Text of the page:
Load Test Incident Won’t Delay 777X

An incident involving one of two 777X static test aircraft is not expected to further delay the airliner’s development or its entry into service, says Boeing.

The manufacturer confirmed that on September 5 the airframe underwent final load testing, which involved “bending the wings of the aircraft up to a level far beyond anything expected in commercial service”. During the trials, the aft fuselage depressurised and the rear cargo door ‘blew out’ at what the company states was “approximately 99% of the final test loads”. In order for an airliner to be certified, its wings are required to withstand around 150% of the typical load without failing.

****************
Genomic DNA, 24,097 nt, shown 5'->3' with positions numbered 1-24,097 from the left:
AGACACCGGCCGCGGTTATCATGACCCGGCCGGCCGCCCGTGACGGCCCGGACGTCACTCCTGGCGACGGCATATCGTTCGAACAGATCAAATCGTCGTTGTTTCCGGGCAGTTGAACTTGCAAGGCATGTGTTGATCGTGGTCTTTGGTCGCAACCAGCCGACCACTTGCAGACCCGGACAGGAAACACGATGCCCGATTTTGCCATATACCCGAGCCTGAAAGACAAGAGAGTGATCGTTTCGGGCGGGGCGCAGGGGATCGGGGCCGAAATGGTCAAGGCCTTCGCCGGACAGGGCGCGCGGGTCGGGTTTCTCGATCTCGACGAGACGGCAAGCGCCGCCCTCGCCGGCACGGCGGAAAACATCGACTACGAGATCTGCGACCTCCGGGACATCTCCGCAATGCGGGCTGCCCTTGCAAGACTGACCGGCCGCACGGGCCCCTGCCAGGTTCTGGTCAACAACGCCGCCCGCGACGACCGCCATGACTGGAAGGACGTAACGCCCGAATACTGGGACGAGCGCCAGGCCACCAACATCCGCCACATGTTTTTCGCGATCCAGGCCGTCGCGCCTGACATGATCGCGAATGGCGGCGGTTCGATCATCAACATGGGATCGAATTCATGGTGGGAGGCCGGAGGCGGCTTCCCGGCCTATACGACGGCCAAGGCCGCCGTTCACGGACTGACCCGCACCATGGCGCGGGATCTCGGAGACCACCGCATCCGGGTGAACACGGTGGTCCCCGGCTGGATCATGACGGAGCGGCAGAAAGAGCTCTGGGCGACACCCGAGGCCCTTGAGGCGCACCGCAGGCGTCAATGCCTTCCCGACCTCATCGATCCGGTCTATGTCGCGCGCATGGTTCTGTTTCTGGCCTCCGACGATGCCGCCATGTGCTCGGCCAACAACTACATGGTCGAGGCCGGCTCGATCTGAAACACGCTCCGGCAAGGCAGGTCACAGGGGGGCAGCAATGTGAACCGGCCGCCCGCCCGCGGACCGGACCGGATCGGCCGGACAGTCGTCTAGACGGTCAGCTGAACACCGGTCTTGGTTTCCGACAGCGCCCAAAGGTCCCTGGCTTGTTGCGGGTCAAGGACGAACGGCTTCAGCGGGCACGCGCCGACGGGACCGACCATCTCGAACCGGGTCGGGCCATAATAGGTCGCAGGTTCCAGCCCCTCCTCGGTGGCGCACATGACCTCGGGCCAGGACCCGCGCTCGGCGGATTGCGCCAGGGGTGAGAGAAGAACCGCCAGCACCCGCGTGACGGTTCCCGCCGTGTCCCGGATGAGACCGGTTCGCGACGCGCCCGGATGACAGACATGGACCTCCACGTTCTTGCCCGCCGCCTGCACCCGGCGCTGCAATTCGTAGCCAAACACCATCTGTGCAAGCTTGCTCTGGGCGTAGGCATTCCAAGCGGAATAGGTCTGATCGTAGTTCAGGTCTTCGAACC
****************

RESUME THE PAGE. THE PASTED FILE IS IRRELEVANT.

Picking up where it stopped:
In the same September 10 media release, the manufacturer added: “While our root cause assessment continues, at this time we do not expect that this will have a significant impact on aircraft design or on our overall test programme schedule. We remain fully focused on safety as our highest priority, as we subject the 777X to a rigorous test programme prior to first flight.” Boeing has previously postponed the type’s maiden flight until early next year citing operational issues with the type’s General Electric GE9X powerplant. It has since delayed the development of the smaller 777-8 variant indefinitely.